You don’t hear much about the American Revolutionary War. Unlike the Civil War, there weren’t battles in Rockingham County, and as far as I know, enemy soldiers didn’t march through Brocks Gap or steal our horses. But our Brocks Gap relatives and neighbors were no shrinking violets. They fought all over the colonies—from Massachusetts to South Carolina and more. They enlisted, were drafted, protested, sold food to the army, fought on the wrong side, scouted—much more than I had imagined. You could write a history of nearly the entire war, just by following the service records of Brocks Gap men.
Decades after the war, the federal government finally provided pensions for veterans. Pension applications for the following men described their service. Certainly, other local men served as well but did not live long enough to apply for pensions.
Jacob Custer was drafted in Capt. John Riddle’s company in spring 1775. He marched to Boston where he was present at the battle of Bunker Hill. About 1777 he served in a campaign against Indians in Ohio.
John Cain whose family lived near present-day Riverside church, was a militiaman who helped protect a settlers at Nutters Fort in present Harrison County, West Virginia. He also scouted and spied.
Adam Bible Jr. whose farm was off Dull Hunt Road, Dry River area, enlisted about 1775 for two years, when he was about 17 years old. He served in the 8th Virginia Regiment which was led by Col. Peter Muhlenberg. Muhlenberg is the Lutheran minister at Woodstock who preached a sermon about “to everything there is a season.” When he came to the verse, “and a time of war” he threw off his minister’s robe to reveal his Colonel’s uniform. Men rushed from the church to enlist with him. Bible may not have enlisted on that day, but he served in Charlestown, SC and was in the battles of Brandywine (1777) and Germantown, PA (1777). He spent the winter at Valley Forge where he was discharged Feb. 8, 1778. (Do you know that cattle from Hardy County sent to Valley Forge kept the army from starvation that winter?
Daniel Fulk of neighboring Pendleton County enlisted with Adam Bible, about 1775. He was in the battles of Trenton (Dec. 26, 1776), Princeton (Jan 3, 1777), Long Island (Aug. 27, 1776), White Plains (Oct. 28, 1776), and other skirmishes.
Thomas Beggs of Fulks Run was a militia captain from 1778. In 1780, he died in Petersburg, VA of camp fever.
Jacob Zetty of Fulks Run was drafted by the militia in 1781 to pursue the British from Charlottesville when British General Tarleton was trying to capture Governor Thomas Jefferson.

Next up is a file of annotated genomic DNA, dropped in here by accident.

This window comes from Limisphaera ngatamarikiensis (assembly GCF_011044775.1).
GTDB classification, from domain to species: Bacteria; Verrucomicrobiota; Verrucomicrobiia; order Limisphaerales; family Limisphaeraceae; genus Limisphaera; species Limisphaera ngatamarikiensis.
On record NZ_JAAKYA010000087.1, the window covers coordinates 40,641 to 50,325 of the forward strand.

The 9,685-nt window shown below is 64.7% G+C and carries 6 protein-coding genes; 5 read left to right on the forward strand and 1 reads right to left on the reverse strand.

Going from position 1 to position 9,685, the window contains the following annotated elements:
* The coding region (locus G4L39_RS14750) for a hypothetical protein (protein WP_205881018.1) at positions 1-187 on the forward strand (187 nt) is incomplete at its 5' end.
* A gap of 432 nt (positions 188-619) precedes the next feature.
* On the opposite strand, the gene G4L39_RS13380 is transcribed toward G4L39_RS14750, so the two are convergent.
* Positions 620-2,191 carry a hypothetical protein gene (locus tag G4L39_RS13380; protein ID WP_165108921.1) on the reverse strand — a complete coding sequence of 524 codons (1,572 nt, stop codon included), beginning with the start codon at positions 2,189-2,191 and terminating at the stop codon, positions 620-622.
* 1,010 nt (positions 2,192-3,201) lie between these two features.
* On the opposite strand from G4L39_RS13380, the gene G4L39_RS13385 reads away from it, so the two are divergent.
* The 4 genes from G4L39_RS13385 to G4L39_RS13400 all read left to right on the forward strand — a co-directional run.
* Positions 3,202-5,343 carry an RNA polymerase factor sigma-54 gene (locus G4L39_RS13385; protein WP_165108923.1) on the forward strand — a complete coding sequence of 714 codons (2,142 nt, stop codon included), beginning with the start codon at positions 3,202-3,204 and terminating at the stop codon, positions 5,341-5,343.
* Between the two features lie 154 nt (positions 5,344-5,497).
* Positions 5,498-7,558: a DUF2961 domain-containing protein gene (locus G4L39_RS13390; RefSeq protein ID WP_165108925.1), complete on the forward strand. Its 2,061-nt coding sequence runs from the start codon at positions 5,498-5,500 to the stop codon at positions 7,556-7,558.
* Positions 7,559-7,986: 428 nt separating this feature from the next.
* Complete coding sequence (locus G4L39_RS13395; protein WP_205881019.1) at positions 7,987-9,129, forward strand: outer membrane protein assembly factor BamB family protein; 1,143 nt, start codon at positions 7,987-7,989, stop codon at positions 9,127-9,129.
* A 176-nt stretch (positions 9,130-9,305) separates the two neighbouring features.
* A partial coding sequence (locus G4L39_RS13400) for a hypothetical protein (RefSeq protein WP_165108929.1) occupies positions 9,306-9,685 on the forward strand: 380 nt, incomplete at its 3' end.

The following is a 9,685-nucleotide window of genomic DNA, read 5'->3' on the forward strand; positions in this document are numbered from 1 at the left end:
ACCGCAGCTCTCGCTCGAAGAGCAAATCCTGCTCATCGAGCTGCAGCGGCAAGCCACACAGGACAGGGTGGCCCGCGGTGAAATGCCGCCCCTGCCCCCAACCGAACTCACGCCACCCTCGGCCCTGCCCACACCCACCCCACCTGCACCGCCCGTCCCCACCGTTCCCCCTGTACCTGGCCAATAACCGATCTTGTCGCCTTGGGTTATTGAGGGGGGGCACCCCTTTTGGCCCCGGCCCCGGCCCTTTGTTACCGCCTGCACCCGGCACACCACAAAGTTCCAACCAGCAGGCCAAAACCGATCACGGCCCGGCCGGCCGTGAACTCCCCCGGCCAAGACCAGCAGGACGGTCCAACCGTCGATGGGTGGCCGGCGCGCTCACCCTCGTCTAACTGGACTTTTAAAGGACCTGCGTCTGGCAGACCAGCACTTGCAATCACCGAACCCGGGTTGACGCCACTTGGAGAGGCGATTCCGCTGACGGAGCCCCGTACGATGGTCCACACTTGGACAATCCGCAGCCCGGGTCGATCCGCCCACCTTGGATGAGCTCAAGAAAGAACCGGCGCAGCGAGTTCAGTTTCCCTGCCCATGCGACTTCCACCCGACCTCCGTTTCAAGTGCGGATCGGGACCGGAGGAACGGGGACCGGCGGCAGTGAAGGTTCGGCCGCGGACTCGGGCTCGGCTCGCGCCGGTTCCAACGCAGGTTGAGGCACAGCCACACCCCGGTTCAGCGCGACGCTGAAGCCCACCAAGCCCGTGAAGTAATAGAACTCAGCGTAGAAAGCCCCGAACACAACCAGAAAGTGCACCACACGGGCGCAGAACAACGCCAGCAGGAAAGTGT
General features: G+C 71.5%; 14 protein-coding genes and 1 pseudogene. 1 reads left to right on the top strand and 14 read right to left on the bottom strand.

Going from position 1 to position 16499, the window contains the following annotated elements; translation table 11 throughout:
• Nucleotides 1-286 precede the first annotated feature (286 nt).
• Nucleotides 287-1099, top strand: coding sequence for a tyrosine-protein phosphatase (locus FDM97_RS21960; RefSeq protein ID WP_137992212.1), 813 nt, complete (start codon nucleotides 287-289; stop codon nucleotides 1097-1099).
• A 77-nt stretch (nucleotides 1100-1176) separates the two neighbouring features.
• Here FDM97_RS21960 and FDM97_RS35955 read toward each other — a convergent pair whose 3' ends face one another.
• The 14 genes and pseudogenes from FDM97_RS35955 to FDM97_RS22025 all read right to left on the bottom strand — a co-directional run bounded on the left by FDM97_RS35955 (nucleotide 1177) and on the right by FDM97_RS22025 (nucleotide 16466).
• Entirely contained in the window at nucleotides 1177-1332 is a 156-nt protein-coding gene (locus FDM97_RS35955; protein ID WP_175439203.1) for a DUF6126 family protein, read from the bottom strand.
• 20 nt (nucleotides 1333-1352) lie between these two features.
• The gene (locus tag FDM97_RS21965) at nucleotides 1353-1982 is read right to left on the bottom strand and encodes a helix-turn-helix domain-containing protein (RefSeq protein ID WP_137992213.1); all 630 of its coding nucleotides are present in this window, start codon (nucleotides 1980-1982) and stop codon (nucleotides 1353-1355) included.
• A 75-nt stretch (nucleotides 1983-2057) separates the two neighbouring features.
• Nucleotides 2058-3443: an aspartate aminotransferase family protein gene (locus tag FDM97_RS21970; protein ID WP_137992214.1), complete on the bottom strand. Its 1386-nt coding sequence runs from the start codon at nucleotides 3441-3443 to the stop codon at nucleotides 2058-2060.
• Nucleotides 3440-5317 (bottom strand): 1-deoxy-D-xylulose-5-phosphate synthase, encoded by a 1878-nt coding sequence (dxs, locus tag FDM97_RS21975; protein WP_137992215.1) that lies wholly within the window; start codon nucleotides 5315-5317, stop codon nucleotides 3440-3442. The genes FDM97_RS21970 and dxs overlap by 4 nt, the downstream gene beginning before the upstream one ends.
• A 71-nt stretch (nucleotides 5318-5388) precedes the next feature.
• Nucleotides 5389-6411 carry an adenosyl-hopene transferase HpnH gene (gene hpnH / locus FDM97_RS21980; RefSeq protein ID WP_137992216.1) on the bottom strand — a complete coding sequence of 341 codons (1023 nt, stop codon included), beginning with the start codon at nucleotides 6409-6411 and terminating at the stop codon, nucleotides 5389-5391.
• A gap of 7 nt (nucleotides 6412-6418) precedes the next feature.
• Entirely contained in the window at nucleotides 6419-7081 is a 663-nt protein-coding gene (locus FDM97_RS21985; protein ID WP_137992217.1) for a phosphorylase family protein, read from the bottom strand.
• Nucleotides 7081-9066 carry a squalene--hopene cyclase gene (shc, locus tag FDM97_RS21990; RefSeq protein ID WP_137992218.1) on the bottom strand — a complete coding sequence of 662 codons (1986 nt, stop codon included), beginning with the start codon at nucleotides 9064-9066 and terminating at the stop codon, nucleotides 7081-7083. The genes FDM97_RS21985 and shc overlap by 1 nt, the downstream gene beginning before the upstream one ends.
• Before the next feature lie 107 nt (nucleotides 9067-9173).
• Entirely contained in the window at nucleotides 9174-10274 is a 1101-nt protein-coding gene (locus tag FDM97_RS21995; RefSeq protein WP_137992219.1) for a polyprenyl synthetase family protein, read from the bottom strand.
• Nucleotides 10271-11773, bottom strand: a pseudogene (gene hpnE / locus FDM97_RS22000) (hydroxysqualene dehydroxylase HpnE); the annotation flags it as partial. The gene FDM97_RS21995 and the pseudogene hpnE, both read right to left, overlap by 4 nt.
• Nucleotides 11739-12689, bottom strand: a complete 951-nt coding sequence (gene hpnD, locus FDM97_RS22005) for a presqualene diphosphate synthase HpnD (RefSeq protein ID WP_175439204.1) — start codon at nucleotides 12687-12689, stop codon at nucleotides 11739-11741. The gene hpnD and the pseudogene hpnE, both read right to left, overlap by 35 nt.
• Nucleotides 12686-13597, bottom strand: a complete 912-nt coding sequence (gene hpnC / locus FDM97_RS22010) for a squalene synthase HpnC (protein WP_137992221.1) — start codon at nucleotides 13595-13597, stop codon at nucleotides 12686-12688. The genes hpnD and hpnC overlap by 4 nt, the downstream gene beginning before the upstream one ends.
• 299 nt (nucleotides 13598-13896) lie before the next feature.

Richard Custer Senior from Dry River enlisted in early 1781 and fought at Richmond, Williamsburg, and Hot Water Plantation. Richard’s cousin Joseph Kester [Custer], his brother-in-law William Bryan, James Bean from Fulks Run and Henry Whetzel of Bergton also served at these places. Richard volunteered a second time and served with Henry Whetzel and Jacob Custer against the Indians at Warricks Fort (Pocahontas county) on the head of Greenbrier for three months.
Capt. Conrad Humble, first cousin of Richard Custer, took his militia company to the Greenbrier country to guard the frontier for three months. At the end of the war, Humble moved to Kentucky.
Michael Baker was a wealthy landowner in Riverside Church area. He was appointed militia Captain in May 1781 in place of Capt. John Fitzwater. My cousin said that he served at Cowpens, SC when British General Tarleton was defeated.
Christian Caplinger of Criders was drafted in 1780, serving under Col. Muhlenberg in South Carolina for 3 months. In 1781, he was drafted again and immediately marched to York Town, VA where he served during the siege and surrender of Lord Cornwallis (Oct. 19, 1781).
Michael Moyer lived off Crab Run at Bergton. Drafted into the militia in 1778, he and neighbor Henry Whetzel served in McIntosh’s Campaign with the objective of capturing Detroit. It failed, and Michael was discharged shortly before Christmas. After Cornwallis’s surrender in 1781, he was drafted and eventually marched to Winchester to guard some British prisoners for three months.
Henry Whetzel of Bergton was drafted about the same time as his neighbor Michael Moyer. During the MacIntosh Campaign in western Ohio, he helped build Forts McIntosh and Laurens on the Ohio River. Drafted a second time, Henry served with Richard Custer at Richmond, Williamsburg, Hot Water and James River. His third tour took him and Custer to Warrick’s fort at the head of Greenbrier for three months.
From Bunker Hill to the surrender of Cornwallis, Brocks Gap men were present at decisive moments in our nation’s struggle for independence. After the war, the Zettys, Beggs, and Cains, were among first pioneers in newly opened western lands, like Kentucky and Indiana.
Pat Turner Ritchie’s families have lived in the Brocks Gap area for about 250 years. She has collected stories and researched the area since she was a teen.